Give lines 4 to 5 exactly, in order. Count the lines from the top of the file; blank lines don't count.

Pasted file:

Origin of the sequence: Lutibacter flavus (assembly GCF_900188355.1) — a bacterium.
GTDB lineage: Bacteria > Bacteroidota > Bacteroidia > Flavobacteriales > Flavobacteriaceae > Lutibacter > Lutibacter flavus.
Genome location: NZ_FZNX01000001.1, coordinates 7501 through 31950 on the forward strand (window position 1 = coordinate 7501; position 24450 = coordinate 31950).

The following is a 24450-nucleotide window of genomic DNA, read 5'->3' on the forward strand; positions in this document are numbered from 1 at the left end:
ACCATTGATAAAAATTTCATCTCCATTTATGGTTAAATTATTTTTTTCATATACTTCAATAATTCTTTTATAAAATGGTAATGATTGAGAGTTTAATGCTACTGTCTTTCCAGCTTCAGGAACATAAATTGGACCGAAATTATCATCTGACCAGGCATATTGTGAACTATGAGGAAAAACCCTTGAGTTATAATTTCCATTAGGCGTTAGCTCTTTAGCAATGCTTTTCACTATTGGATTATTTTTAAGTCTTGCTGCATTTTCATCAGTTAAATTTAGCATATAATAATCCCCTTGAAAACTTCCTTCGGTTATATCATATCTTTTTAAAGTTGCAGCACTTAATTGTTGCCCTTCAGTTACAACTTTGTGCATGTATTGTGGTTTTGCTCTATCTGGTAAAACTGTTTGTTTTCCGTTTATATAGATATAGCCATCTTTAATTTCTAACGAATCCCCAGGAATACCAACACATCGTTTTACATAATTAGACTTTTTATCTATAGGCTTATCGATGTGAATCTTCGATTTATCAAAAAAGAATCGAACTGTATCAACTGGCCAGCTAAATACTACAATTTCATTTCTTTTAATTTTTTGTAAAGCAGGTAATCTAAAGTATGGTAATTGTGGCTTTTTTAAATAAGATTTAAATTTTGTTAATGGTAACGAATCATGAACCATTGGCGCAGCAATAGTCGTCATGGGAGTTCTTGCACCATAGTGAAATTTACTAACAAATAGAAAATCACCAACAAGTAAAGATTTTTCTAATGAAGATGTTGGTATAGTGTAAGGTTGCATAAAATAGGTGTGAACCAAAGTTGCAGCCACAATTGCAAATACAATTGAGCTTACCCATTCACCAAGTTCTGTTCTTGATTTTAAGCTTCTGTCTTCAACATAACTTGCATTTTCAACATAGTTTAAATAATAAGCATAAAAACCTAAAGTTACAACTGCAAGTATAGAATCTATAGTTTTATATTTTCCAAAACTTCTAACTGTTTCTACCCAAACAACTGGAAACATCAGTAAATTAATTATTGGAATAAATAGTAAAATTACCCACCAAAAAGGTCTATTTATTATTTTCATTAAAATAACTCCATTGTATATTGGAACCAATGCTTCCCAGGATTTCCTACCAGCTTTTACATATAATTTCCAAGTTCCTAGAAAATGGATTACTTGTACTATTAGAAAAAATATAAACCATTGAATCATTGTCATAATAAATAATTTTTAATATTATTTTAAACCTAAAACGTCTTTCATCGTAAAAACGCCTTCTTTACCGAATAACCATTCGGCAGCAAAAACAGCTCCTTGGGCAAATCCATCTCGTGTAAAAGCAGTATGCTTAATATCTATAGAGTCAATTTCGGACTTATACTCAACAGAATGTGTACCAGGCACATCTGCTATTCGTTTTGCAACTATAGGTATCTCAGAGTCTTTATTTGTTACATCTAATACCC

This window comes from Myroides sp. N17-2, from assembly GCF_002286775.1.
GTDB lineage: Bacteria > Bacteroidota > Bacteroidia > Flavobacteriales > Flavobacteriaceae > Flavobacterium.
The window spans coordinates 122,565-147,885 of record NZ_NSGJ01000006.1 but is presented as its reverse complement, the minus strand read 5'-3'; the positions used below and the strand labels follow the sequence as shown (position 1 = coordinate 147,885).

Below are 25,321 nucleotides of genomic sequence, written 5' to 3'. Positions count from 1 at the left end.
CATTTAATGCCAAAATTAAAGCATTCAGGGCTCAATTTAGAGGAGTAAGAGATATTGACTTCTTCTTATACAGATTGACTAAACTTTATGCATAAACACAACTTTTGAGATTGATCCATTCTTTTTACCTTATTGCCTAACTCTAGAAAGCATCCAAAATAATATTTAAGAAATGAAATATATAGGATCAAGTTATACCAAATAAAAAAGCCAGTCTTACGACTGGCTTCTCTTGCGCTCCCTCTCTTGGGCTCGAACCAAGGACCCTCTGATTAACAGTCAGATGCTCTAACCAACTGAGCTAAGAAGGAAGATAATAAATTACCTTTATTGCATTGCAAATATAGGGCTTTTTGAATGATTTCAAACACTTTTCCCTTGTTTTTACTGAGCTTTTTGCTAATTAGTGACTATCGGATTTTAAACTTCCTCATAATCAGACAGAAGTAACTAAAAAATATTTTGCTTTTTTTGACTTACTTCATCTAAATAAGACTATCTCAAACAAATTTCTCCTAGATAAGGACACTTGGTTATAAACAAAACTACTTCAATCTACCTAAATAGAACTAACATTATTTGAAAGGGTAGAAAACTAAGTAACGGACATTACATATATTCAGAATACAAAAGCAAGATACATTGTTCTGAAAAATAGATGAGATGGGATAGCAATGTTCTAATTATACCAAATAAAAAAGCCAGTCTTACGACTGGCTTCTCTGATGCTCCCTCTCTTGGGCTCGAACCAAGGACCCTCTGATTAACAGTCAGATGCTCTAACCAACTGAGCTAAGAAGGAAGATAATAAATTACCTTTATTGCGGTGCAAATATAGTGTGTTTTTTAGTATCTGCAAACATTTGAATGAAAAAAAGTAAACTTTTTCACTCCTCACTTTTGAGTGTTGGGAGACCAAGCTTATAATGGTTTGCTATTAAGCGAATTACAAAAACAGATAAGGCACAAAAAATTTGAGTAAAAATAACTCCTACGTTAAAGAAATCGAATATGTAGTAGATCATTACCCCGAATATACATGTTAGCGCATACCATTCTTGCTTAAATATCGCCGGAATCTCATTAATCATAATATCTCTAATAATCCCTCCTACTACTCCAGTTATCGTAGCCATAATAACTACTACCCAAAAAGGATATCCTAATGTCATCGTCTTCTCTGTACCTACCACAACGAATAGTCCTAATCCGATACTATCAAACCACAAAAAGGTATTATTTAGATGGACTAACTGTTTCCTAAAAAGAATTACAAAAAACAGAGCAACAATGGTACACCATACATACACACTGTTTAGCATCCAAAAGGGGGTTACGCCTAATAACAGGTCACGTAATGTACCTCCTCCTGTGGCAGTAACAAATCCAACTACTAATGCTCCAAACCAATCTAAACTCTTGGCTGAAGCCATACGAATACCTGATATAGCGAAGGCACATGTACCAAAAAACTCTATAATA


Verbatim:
The following is a 24450-nucleotide window of genomic DNA, read 5'->3' on the forward strand; positions in this document are numbered from 1 at the left end:
ACCATTGATAAAAATTTCATCTCCATTTATGGTTAAATTATTTTTTTCATATACTTCAATAATTCTTTTATAAAATGGTAATGATTGAGAGTTTAATGCTACTGTCTTTCCAGCTTCAGGAACATAAATTGGACCGAAATTATCATCTGACCAGGCATATTGTGAACTATGAGGAAAAACCCTTGAGTTATAATTTCCATTAGGCGTTAGCTCTTTAGCAATGCTTTTCACTATTGGATTATTTTTAAGTCTTGCTGCATTTTCATCAGTTAAATTTAGCATATAATAATCCCCTTGAAAACTTCCTTCGGTTATATCATATCTTTTTAAAGTTGCAGCACTTAATTGTTGCCCTTCAGTTACAACTTTGTGCATGTATTGTGGTTTTGCTCTATCTGGTAAAACTGTTTGTTTTCCGTTTATATAGATATAGCCATCTTTAATTTCTAACGAATCCCCAGGAATACCAACACATCGTTTTACATAATTAGACTTTTTATCTATAGGCTTATCGATGTGAATCTTCGATTTATCAAAAAAGAATCGAACTGTATCAACTGGCCAGCTAAATACTACAATTTCATTTCTTTTAATTTTTTGTAAAGCAGGTAATCTAAAGTATGGTAATTGTGGCTTTTTTAAATAAGATTTAAATTTTGTTAATGGTAACGAATCATGAACCATTGGCGCAGCAATAGTCGTCATGGGAGTTCTTGCACCATAGTGAAATTTACTAACAAATAGAAAATCACCAACAAGTAAAGATTTTTCTAATGAAGATGTTGGTATAGTGTAAGGTTGCATAAAATAGGTGTGAACCAAAGTTGCAGCCACAATTGCAAATACAATTGAGCTTACCCATTCACCAAGTTCTGTTCTTGATTTTAAGCTTCTGTCTTCAACATAACTTGCATTTTCAACATAGTTTAAATAATAAGCATAAAAACCTAAAGTTACAACTGCAAGTATAGAATCTATAGTTTTATATTTTCCAAAACTTCTAACTGTTTCTACCCAAACAACTGGAAACATCAGTAAATTAATTATTGGAATAAATAGTAAAATTACCCACCAAAAAGGTCTATTTATTATTTTCATTAAAATAACTCCATTGTATATTGGAACCAATGCTTCCCAGGATTTCCTACCAGCTTTTACATATAATTTCCAAGTTCCTAGAAAATGGATTACTTGTACTATTAGAAAAAATATAAACCATTGAATCATTGTCATAATAAATAATTTTTAATATTATTTTAAACCTAAAACGTCTTTCATCGTAAAAACGCCTTCTTTACCGAATAACCATTCGGCAGCAAAAACAGCTCCTTGGGCAAATCCATCTCGTGTAAAAGCAGTATGCTTAATATCTATAGAGTCAATTTCGGACTTATACTCAACAGAATGTGTACCAGGCACATCTGCTATTCGTTTTGCAACTATAGGTATCTCAGAGTCTTTATTTGTTACATCTAATACCC